San Diego’s Municipal Code explicitly states that only people who voted on whether or not a recall election should take place are allowed to vote on who will replace the ousted official. Ahead of the 2003 recall election for former California Governor Gray Davis, a U.S. District Court judge deemed an almost identical provision in the state election code unconstitutional because it placed a restriction on people’s right to vote.
While Kersey noted that City Attorney Jan Goldsmith has already said he will not enforce that provision, he also pointed out that, as “the prospect that we are going to get sued by someone grows every day,” the city would be wise to update the code to ensure that it doesn’t disenfranchise anyone and adheres to the state constitution. The Council has a special meeting scheduled for the end of August and Kersey predicts that an emergency measure to change the election code will be on the docket at that meeting.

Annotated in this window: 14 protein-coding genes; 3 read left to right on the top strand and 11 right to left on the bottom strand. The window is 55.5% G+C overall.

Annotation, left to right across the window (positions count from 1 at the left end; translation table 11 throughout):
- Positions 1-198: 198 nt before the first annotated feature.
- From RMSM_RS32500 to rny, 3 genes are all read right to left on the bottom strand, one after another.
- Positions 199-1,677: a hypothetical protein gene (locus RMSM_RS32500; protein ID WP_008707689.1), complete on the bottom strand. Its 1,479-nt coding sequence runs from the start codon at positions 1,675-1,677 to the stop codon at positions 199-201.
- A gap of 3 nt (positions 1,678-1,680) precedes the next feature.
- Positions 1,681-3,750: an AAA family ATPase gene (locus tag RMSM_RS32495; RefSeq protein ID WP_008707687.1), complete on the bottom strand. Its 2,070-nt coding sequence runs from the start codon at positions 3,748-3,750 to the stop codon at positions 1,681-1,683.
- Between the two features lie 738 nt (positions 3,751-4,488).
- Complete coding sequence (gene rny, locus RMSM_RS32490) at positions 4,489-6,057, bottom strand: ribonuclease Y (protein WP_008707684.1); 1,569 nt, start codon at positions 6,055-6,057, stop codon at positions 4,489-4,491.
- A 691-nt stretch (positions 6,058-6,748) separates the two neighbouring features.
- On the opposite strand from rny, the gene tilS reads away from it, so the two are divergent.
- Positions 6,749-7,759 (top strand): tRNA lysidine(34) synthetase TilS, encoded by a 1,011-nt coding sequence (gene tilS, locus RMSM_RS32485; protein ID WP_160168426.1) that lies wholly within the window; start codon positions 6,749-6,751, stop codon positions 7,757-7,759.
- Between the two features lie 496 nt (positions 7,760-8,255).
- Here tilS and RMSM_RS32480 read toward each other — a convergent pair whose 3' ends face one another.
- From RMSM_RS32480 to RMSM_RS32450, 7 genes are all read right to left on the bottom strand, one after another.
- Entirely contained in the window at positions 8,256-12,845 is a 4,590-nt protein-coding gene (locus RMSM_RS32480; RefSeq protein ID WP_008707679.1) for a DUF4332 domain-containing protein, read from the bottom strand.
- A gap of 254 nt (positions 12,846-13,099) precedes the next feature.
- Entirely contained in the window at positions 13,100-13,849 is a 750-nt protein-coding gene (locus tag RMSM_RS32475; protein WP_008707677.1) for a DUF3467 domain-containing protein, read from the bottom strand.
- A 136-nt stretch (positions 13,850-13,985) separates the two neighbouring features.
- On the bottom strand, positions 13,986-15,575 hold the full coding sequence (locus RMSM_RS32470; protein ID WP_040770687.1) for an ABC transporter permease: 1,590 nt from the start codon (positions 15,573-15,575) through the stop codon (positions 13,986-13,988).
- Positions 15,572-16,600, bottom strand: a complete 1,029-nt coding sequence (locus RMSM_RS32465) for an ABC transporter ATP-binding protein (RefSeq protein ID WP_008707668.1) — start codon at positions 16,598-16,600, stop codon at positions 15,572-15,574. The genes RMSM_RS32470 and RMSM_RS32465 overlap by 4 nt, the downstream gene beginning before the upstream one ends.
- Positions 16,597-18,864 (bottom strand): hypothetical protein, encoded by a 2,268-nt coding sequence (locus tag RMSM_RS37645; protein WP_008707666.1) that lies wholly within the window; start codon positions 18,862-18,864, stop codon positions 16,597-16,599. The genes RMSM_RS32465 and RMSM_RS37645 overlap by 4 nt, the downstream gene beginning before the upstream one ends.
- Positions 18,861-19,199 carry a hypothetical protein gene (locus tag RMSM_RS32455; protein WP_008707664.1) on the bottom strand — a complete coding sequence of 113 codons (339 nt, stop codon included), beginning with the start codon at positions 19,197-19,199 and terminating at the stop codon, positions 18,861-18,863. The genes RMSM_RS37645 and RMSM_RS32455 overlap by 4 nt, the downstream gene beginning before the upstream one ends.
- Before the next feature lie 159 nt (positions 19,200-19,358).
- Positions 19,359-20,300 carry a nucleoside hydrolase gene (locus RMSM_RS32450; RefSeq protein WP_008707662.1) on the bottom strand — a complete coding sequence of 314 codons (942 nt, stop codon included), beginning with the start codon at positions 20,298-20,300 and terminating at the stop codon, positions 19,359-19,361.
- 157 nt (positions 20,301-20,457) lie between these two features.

Meanwhile, as Filner’s controversy continues to grow from a local to national news story, Republicans have accused the Democratic party of hypocrisy by not sufficiently condemning the behavior of officials like Filner, a Democrat, and the similarly scandalous Anthony Weiner. In a memo drafted by five different GOP groups to “Republicans Across the Country” this week, party leaders argued that Weiner’s and Filner’s scandals alike prove a double standard by Democrats who are more than eager to turn some Republican politicians’ stances on reproductive rights into a party-wide “war on women,” but neglect to identify the crude behavior of two prominent party members as a Democratic issue.